It is also an extremely popular hike. I did not see too many people on the way into the waterfall, and I saw no one down at the beach, but on the hike back I think I saw 1 million people. Every type of people you can possibly think of: hikers, runners, backpackers, bikers, dogs (though they are not allowed), old people, teenagers, little kids, foreign people, wimpy people, weird people, you name it, I saw them.

I really messed up on this hike, though, in a couple different ways. The first is that I should have brought my big lens. My back would not have been thanking me if I had brought it along on a 12 mile long hike. However, I needed it. I did not think I would because the park’s website indicated that this particular section of trail (Arch Rock) was closed due to a slide that happened last year, thus I figured I would not be able to get to this particular spot where I would need the big lens, and so did not bother to pack it along. However, it was not closed. I went out to Arch Rock, and that is where I wish I had the big lens. Aargh. I could see three waterfalls from this spot, including Alamere Falls three miles off in the distance. I also saw sea lions on the beach below me. It was an amazing viewpoint.

The second thing is that I should’ve done this hike first thing in the morning when the tide was low. I did not think I would need a low tide. Also, it was supposed to be a cloudy day. All my weather apps said it would be cloudy and showery all day long. Guess what? It was sunny. This would be disastrous for photography. As I hiked that long boring 5.5 miles, I prayed often: please bring those clouds in.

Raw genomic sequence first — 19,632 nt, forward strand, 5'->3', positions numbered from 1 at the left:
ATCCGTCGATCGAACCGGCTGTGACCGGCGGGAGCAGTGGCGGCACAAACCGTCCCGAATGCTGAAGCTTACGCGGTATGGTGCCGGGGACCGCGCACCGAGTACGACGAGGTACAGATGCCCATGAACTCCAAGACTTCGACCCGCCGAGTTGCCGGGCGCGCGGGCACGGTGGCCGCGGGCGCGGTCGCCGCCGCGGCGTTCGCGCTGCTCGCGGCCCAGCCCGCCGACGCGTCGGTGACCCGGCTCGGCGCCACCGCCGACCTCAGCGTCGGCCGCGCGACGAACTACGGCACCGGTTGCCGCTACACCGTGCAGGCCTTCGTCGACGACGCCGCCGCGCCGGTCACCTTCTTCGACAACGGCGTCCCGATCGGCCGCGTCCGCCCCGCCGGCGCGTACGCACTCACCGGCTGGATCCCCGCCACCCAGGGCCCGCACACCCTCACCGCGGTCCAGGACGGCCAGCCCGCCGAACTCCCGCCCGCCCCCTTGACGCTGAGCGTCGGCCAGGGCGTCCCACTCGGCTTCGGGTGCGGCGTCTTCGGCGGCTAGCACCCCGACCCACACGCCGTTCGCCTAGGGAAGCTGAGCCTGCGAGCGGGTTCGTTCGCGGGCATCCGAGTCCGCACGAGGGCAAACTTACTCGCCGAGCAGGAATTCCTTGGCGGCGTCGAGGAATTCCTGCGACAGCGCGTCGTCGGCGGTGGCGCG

Well when I got down to the beach, guess what? There were some clouds. It was not what the weather people said it would be, just a few clouds covering the sun for a short period of time, but it was enough to take photos of this waterfall. Thank you, Lord. But where was that rain, anyway?

The second waterfall on this beach is the one I needed a low tide for, and it was actually a nicer waterfall than this one, but when I got down to it, the waves were crashing up against the cliff. I could only take a handheld shot in between the waves crashing every 30 seconds, I had no time to set up my tripod for a proper photograph. The scenario: Wait for the wave to end. Run up around the corner. Take a photo of the waterfall. Run back before the next wave got me. Rinse and repeat. Oh well, what can you do?

I went back to this first waterfall, took my photos standing in the middle of the stream, then had my lunch beside it. It was certainly a beautiful day. I saw no one else on the beach, except for two joggers that came down to the beach, took a selfie of themselves with the ocean in the background, then left. They did not even look at the waterfall, let alone go up to see yet, even though it was right there beside them.  Really? What is wrong with people! Who would rather look at the ocean than a waterfall? Sacrilege, I say. LOL.

After eating, it was time to hike back. It was a very long 5 1/2 miles. Every few minutes, I had to put on my happy face (though I was tired and my back was hurting), and say hello to the next group of hikers that came by. That gets tiring after awhile. Anyway, it was a beautiful day at the ocean.